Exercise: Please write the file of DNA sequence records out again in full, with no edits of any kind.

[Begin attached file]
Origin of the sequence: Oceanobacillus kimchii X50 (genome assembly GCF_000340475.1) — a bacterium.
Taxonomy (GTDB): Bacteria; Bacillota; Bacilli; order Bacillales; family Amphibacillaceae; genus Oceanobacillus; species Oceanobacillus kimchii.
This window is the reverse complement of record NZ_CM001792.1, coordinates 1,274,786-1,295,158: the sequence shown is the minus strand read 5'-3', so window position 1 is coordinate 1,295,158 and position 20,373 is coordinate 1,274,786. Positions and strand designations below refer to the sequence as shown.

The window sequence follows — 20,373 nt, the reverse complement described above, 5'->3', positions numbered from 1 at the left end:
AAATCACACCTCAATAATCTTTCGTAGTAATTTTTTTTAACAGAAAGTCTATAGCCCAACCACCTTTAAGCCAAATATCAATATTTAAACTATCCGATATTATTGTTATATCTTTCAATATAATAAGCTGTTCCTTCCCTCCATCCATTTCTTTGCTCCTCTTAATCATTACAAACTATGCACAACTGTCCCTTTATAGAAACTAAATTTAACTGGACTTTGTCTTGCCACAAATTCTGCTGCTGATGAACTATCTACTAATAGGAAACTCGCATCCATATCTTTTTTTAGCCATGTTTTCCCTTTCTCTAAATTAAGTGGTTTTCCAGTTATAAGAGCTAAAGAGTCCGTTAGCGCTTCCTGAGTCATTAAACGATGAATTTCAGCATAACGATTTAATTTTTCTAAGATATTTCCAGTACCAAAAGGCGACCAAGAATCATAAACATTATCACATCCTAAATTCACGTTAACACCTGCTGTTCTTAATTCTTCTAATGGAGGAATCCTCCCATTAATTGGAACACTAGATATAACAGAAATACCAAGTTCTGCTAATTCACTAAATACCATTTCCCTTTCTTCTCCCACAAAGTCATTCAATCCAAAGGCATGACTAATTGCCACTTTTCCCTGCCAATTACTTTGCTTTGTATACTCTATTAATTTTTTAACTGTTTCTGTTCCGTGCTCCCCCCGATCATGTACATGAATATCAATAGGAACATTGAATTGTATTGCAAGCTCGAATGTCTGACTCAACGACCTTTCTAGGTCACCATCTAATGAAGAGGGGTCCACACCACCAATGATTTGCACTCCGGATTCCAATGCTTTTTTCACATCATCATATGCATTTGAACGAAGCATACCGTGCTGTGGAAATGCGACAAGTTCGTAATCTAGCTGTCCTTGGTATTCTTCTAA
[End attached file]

Origin of the sequence: Oceanobacillus kimchii X50 (genome assembly GCF_000340475.1) — a bacterium.
Taxonomy (GTDB): Bacteria; Bacillota; Bacilli; order Bacillales; family Amphibacillaceae; genus Oceanobacillus; species Oceanobacillus kimchii.
This window is the reverse complement of record NZ_CM001792.1, coordinates 1,274,786-1,295,158: the sequence shown is the minus strand read 5'-3', so window position 1 is coordinate 1,295,158 and position 20,373 is coordinate 1,274,786. Positions and strand designations below refer to the sequence as shown.

The window sequence follows — 20,373 nt, the reverse complement described above, 5'->3', positions numbered from 1 at the left end:
AAATCACACCTCAATAATCTTTCGTAGTAATTTTTTTTAACAGAAAGTCTATAGCCCAACCACCTTTAAGCCAAATATCAATATTTAAACTATCCGATATTATTGTTATATCTTTCAATATAATAAGCTGTTCCTTCCCTCCATCCATTTCTTTGCTCCTCTTAATCATTACAAACTATGCACAACTGTCCCTTTATAGAAACTAAATTTAACTGGACTTTGTCTTGCCACAAATTCTGCTGCTGATGAACTATCTACTAATAGGAAACTCGCATCCATATCTTTTTTTAGCCATGTTTTCCCTTTCTCTAAATTAAGTGGTTTTCCAGTTATAAGAGCTAAAGAGTCCGTTAGCGCTTCCTGAGTCATTAAACGATGAATTTCAGCATAACGATTTAATTTTTCTAAGATATTTCCAGTACCAAAAGGCGACCAAGAATCATAAACATTATCACATCCTAAATTCACGTTAACACCTGCTGTTCTTAATTCTTCTAATGGAGGAATCCTCCCATTAATTGGAACACTAGATATAACAGAAATACCAAGTTCTGCTAATTCACTAAATACCATTTCCCTTTCTTCTCCCACAAAGTCATTCAATCCAAAGGCATGACTAATTGCCACTTTTCCCTGCCAATTACTTTGCTTTGTATACTCTATTAATTTTTTAACTGTTTCTGTTCCGTGCTCCCCCCGATCATGTACATGAATATCAATAGGAACATTGAATTGTATTGCAAGCTCGAATGTCTGACTCAACGACCTTTCTAGGTCACCATCTAATGAAGAGGGGTCCACACCACCAATGATTTGCACTCCGGATTCCAATGCTTTTTTCACATCATCATATGCATTTGAACGAAGCATACCGTGCTGTGGAAATGCGACAAGTTCGTAATCTAGCTGTCCTTGGTATTCTTCTAA